[All aircraft] Crosswind takeoff/landing physics very flawed since release

They played with wind gusts some more in SU10, but the main source of the 172 crosswind issues are those 2 lines of code.

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To be a bit more on spot they fixed two issues on SU10:

  1. Gust was completely cut as soon as an aircraft sat on its wheels (which was ever since the case in every iteration of Microsofts Flight Simulator!)
  2. The lines mentioned above are there to tune the behavior - if you remove them everything will be FSX again (gusts not affecting behavior on ground)
  3. There are even more lines to control ground behavior like wheel friction. Asobo added these just on the C172 as their testbed to collect feedback and to try it so clearly it needs some tuning

Instead of removing the lines just make lower the values, especially may speed. Go with 100 or 10 maybe and see if it improves the situation for you.

PS: Linking the beta phase thread about gusts and crosswind would make some sense I think, so here it is:
https://forums.flightsimulator.com/t/anyone-tested-if-the-awful-crosswind-physics-is-changed/530363/148?u=delta2k5

Is there a universal flight_model file, or are you referring to the flight model file for each aircraft?

THanks

For each aircraft, though to my knowledge the 172 G1000 variants are the only Asobo aircraft to include the new lines.

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Chiming in late, but yes, the weathervaning effect is overpronounced on tricycle-gear aircraft in the sim. Whereas weathervaning will have quite an effect on a taildragger due to the large surface area behind the main wheel pivot point, a tricycle resists that due to nosewheel friction as well as less surface area behind the mains, which are usually farther aft than those of a tailwheel aircraft. Yes, the weathervaning moment is still there, but should be far less than simulated.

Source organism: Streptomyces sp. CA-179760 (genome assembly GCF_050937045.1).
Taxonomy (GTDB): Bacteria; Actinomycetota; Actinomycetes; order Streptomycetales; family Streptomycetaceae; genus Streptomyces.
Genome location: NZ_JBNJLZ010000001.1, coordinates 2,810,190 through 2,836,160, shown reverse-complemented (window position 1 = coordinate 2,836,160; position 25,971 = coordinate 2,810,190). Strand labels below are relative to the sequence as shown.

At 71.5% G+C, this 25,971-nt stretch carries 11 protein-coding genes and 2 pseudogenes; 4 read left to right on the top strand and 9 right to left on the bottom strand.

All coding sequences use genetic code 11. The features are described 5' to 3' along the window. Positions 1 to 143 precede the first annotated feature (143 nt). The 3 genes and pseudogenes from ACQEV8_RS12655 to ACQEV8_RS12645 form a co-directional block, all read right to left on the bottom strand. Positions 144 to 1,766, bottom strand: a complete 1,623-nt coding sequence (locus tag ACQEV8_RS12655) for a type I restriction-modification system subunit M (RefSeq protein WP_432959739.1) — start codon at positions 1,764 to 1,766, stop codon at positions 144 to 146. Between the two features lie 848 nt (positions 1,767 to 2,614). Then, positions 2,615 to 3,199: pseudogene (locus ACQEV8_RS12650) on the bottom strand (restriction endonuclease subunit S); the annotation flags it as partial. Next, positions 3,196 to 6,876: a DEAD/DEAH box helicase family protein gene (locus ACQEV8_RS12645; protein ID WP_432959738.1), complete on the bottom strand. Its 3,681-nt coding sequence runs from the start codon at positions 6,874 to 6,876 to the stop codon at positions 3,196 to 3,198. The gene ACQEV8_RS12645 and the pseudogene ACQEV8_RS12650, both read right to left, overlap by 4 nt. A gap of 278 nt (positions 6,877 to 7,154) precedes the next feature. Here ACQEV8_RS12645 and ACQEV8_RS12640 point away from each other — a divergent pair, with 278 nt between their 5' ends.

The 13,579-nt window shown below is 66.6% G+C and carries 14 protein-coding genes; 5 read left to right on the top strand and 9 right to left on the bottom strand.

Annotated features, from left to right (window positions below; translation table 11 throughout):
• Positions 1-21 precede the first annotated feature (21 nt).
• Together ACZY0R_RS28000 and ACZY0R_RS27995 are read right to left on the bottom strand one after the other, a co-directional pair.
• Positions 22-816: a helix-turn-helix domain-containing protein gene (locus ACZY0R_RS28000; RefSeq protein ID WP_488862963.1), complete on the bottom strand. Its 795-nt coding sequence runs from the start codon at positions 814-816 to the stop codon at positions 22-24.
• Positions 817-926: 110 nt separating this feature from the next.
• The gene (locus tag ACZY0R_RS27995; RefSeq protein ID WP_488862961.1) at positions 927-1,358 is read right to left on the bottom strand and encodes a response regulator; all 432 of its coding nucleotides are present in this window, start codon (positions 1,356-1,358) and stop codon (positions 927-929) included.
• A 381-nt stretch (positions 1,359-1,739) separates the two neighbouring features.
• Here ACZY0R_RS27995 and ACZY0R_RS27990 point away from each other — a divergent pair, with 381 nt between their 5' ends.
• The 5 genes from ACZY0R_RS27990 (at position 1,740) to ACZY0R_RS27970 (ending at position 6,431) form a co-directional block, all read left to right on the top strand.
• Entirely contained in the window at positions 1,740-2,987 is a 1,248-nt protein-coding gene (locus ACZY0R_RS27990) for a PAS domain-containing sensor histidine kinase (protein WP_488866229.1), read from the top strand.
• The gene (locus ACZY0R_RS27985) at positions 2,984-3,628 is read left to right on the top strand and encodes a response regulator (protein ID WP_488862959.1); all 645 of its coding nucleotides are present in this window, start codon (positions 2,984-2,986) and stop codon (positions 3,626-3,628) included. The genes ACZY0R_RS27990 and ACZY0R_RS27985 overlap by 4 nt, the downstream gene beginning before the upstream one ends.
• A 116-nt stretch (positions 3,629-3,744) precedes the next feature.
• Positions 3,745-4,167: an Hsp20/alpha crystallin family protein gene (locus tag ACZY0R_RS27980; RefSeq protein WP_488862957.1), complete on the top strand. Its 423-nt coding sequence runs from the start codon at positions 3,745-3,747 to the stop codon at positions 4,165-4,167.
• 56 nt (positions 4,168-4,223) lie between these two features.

Additionally, as airspeed increases during takeoff roll, the relative wind gets to be more and more on the nose in proportion to the crosswind and the weathervaning effect decreases.

In my RL flying, I’ve never had to use left rudder to maintain centerline with a right crosswind. Ever. I’ve maybe had to use a little less right rudder (and requisite crosswind aileron deflection) and that’s about it.

Now, as you lift off and lose the friction, it will weathervane toward the wind a bit (maybe a degree or two) because going from a crosswind takeoff roll to airborne is in effect, introducing a sideslip - and weathervaning is part and parcel of sideslip dynamics (why do you think an airplane’s nose turns in a bank?). After becoming airborne, it will stabilize (while beginning to drift downwind) as it adjusts to the new relative wind and becomes part of the surrounding airstream, provided you remain coordinated.

But again, the big difference between airborne weathervaning and that incurred on the surface is the friction and pivot points of the aircraft wheels.

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came to find a thread discussing this. the rudder/nosewheel authority on the ground with any sort of crosswind is terrible. i have to twist my stick 75% of the way before it has much of any action, and then it over reacts and pulls really hard. IRL you don’t need that much pedal to keep you on centerline unless you have a massive xwind. the way it is in MSFS right now has me swerving down the runway like a drunk person

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My workaround is to not fly in cross winds higher than 3 knots. So little real time weather for me which reduces the immersion level a lot unfortunately, but I’m tired of the dire fight not to crash every touch down.